Old Mulgrave Castle: an enclosure castle incorporated into an 18th century planned landscape


Heritage Category:
Scheduled Monument
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Date first listed:
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Ordnance survey map of Old Mulgrave Castle: an enclosure castle incorporated into an 18th century planned landscape
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The building or site itself may lie within the boundary of more than one authority.

North Yorkshire
Scarborough (District Authority)
National Park:
National Grid Reference:
NZ 83900 11699

Reasons for Designation

An enclosure castle is a defended residence or stronghold, built mainly of stone, in which the principal or sole defence comprises the walls and towers bounding the site. Some form of keep may have stood within the enclosure but this was not significant in defensive terms and served mainly to provide accommodation. Larger sites might have more than one line of walling and there are normally mural towers and gatehouses. Outside the walls a ditch, either waterfilled or dry, crossed by bridges may be found. The first enclosure castles were constructed at the time of the Norman Conquest. However, they developed considerably in form during the 12th century when defensive experience gained during the Crusades was applied to their design. The majority of examples were constructed in the 13th century although a few were built as late as the 14th century. Some represent reconstructions of earlier medieval earthwork castles of the motte and bailey type, although others were new creations. They provided strongly defended residences for the king or leading families and occur in both urban and rural situations. Enclosure castles are widely dispersed throughout England, with a slight concentration in Kent and Sussex supporting a vulnerable coast, and a strong concentration along the Welsh border where some of the best examples were built under Edward I. They are rare nationally with only 126 recorded examples. Considerable diversity of form is exhibited with no two examples being exactly alike. With other castle types, they are major medieval monument types which, belonging to the highest levels of society, frequently acted as major administrative centres and formed the foci for developing settlement patterns. Castles generally provide an emotive and evocative link to the past and can provide a valuable educational resource, both with respect to medieval warfare and defence and with respect to wider aspects of medieval society. All examples retaining significant remains of medieval date are considered to be nationally important.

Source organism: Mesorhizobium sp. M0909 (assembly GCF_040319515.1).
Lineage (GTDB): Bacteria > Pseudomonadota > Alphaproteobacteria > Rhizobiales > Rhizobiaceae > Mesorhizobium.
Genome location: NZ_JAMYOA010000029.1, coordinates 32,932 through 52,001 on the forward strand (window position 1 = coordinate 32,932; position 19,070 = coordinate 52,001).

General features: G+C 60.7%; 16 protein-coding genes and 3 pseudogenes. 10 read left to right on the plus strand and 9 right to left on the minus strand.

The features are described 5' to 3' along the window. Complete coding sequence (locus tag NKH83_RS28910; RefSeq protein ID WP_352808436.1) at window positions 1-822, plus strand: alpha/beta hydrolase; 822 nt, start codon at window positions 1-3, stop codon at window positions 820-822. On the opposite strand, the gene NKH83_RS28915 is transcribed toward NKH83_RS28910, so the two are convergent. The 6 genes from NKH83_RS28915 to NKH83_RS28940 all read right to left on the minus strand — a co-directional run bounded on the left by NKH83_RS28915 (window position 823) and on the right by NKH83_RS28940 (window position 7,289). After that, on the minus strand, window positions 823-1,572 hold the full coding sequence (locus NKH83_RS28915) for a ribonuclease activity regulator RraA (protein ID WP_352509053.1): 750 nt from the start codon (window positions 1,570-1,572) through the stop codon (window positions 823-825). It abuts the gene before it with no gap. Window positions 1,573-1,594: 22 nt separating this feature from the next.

Despite inherent structural weakness of the medieval structure, the curtain walls survive to a height of several metres in places, while the keep survives as a standing structure and the foundations of other internal buildings survive below ground. Unusually, Old Mulgrave Castle was constructed on a new site, away from that of its Norman predecessor. Because the archaeological remains of the earlier stronghold have not been disturbed by later construction, the two monuments considered together offer a relatively rare opportunity for studying the development of medieval fortifications over time. Subsequently the castle was incorporated as a romantic ruin into one of Humphry Repton's most important landscape gardens. The gardens are themselves graded II* and are considered to be of great historic interest.